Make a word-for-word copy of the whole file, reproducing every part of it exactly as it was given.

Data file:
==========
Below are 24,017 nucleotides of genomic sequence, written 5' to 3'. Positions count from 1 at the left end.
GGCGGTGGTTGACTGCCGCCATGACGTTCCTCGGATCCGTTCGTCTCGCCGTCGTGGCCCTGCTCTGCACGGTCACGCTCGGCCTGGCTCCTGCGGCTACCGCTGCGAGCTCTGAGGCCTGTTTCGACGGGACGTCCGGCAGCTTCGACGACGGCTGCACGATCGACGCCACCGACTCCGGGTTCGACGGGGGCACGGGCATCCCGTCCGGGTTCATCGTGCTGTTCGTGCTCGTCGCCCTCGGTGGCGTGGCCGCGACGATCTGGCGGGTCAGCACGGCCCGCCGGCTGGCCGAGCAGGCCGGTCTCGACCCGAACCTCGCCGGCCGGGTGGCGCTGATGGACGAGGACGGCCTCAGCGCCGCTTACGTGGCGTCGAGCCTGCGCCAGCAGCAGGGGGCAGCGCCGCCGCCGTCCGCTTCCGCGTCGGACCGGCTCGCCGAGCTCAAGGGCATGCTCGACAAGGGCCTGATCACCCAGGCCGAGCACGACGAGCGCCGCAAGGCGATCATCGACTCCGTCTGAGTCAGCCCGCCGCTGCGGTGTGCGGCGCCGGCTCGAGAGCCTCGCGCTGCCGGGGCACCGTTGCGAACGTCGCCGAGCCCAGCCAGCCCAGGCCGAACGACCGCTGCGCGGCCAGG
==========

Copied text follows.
Below are 24,017 nucleotides of genomic sequence, written 5' to 3'. Positions count from 1 at the left end.
GGCGGTGGTTGACTGCCGCCATGACGTTCCTCGGATCCGTTCGTCTCGCCGTCGTGGCCCTGCTCTGCACGGTCACGCTCGGCCTGGCTCCTGCGGCTACCGCTGCGAGCTCTGAGGCCTGTTTCGACGGGACGTCCGGCAGCTTCGACGACGGCTGCACGATCGACGCCACCGACTCCGGGTTCGACGGGGGCACGGGCATCCCGTCCGGGTTCATCGTGCTGTTCGTGCTCGTCGCCCTCGGTGGCGTGGCCGCGACGATCTGGCGGGTCAGCACGGCCCGCCGGCTGGCCGAGCAGGCCGGTCTCGACCCGAACCTCGCCGGCCGGGTGGCGCTGATGGACGAGGACGGCCTCAGCGCCGCTTACGTGGCGTCGAGCCTGCGCCAGCAGCAGGGGGCAGCGCCGCCGCCGTCCGCTTCCGCGTCGGACCGGCTCGCCGAGCTCAAGGGCATGCTCGACAAGGGCCTGATCACCCAGGCCGAGCACGACGAGCGCCGCAAGGCGATCATCGACTCCGTCTGAGTCAGCCCGCCGCTGCGGTGTGCGGCGCCGGCTCGAGAGCCTCGCGCTGCCGGGGCACCGTTGCGAACGTCGCCGAGCCCAGCCAGCCCAGGCCGAACGACCGCTGCGCGGCCAGG